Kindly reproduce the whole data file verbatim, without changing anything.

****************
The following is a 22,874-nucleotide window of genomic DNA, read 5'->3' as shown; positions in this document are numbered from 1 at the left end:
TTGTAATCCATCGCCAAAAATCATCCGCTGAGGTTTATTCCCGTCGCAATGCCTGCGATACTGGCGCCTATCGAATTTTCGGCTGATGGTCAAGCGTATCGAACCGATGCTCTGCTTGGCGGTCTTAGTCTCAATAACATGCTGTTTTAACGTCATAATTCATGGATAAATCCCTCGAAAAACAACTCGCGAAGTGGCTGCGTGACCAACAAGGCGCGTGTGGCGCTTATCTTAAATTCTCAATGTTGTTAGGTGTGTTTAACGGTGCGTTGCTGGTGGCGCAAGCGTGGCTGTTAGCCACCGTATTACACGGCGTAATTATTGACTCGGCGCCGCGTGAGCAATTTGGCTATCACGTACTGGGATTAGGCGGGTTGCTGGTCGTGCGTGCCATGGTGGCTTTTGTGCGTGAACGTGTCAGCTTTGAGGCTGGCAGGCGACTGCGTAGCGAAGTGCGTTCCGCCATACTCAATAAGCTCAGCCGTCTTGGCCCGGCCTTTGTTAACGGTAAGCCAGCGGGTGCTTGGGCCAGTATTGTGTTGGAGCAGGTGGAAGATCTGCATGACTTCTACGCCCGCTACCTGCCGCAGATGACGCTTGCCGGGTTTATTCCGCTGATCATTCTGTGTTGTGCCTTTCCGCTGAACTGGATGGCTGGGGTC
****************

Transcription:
The following is a 22,874-nucleotide window of genomic DNA, read 5'->3' as shown; positions in this document are numbered from 1 at the left end:
TTGTAATCCATCGCCAAAAATCATCCGCTGAGGTTTATTCCCGTCGCAATGCCTGCGATACTGGCGCCTATCGAATTTTCGGCTGATGGTCAAGCGTATCGAACCGATGCTCTGCTTGGCGGTCTTAGTCTCAATAACATGCTGTTTTAACGTCATAATTCATGGATAAATCCCTCGAAAAACAACTCGCGAAGTGGCTGCGTGACCAACAAGGCGCGTGTGGCGCTTATCTTAAATTCTCAATGTTGTTAGGTGTGTTTAACGGTGCGTTGCTGGTGGCGCAAGCGTGGCTGTTAGCCACCGTATTACACGGCGTAATTATTGACTCGGCGCCGCGTGAGCAATTTGGCTATCACGTACTGGGATTAGGCGGGTTGCTGGTCGTGCGTGCCATGGTGGCTTTTGTGCGTGAACGTGTCAGCTTTGAGGCTGGCAGGCGACTGCGTAGCGAAGTGCGTTCCGCCATACTCAATAAGCTCAGCCGTCTTGGCCCGGCCTTTGTTAACGGTAAGCCAGCGGGTGCTTGGGCCAGTATTGTGTTGGAGCAGGTGGAAGATCTGCATGACTTCTACGCCCGCTACCTGCCGCAGATGACGCTTGCCGGGTTTATTCCGCTGATCATTCTGTGTTGTGCCTTTCCGCTGAACTGGATGGCTGGGGTC